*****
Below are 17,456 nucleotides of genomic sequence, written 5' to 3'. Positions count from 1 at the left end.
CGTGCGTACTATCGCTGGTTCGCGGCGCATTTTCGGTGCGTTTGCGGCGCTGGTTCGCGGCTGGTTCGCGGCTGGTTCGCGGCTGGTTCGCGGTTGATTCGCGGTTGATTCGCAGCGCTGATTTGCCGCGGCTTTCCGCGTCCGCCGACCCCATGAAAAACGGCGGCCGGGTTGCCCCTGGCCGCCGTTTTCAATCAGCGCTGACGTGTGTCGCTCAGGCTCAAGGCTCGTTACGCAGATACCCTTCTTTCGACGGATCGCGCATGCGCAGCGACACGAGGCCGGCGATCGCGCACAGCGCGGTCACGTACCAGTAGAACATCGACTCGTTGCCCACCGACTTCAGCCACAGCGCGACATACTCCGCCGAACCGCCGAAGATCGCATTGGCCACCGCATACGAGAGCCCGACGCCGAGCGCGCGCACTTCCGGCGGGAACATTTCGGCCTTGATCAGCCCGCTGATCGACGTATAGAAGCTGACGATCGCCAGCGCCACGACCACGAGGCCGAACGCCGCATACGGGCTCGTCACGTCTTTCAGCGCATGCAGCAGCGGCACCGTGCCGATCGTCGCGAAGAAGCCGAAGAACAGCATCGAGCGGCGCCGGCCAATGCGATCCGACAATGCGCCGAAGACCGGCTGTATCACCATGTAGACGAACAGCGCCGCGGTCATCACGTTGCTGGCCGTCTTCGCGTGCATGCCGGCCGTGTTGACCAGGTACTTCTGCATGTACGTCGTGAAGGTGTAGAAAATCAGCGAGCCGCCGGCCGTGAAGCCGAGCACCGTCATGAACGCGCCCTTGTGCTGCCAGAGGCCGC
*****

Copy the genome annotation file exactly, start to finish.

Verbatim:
Below are 17,456 nucleotides of genomic sequence, written 5' to 3'. Positions count from 1 at the left end.
CGTGCGTACTATCGCTGGTTCGCGGCGCATTTTCGGTGCGTTTGCGGCGCTGGTTCGCGGCTGGTTCGCGGCTGGTTCGCGGCTGGTTCGCGGTTGATTCGCGGTTGATTCGCAGCGCTGATTTGCCGCGGCTTTCCGCGTCCGCCGACCCCATGAAAAACGGCGGCCGGGTTGCCCCTGGCCGCCGTTTTCAATCAGCGCTGACGTGTGTCGCTCAGGCTCAAGGCTCGTTACGCAGATACCCTTCTTTCGACGGATCGCGCATGCGCAGCGACACGAGGCCGGCGATCGCGCACAGCGCGGTCACGTACCAGTAGAACATCGACTCGTTGCCCACCGACTTCAGCCACAGCGCGACATACTCCGCCGAACCGCCGAAGATCGCATTGGCCACCGCATACGAGAGCCCGACGCCGAGCGCGCGCACTTCCGGCGGGAACATTTCGGCCTTGATCAGCCCGCTGATCGACGTATAGAAGCTGACGATCGCCAGCGCCACGACCACGAGGCCGAACGCCGCATACGGGCTCGTCACGTCTTTCAGCGCATGCAGCAGCGGCACCGTGCCGATCGTCGCGAAGAAGCCGAAGAACAGCATCGAGCGGCGCCGGCCAATGCGATCCGACAATGCGCCGAAGACCGGCTGTATCACCATGTAGACGAACAGCGCCGCGGTCATCACGTTGCTGGCCGTCTTCGCGTGCATGCCGGCCGTGTTGACCAGGTACTTCTGCATGTACGTCGTGAAGGTGTAGAAAATCAGCGAGCCGCCGGCCGTGAAGCCGAGCACCGTCATGAACGCGCCCTTGTGCTGCCAGAGGCCGC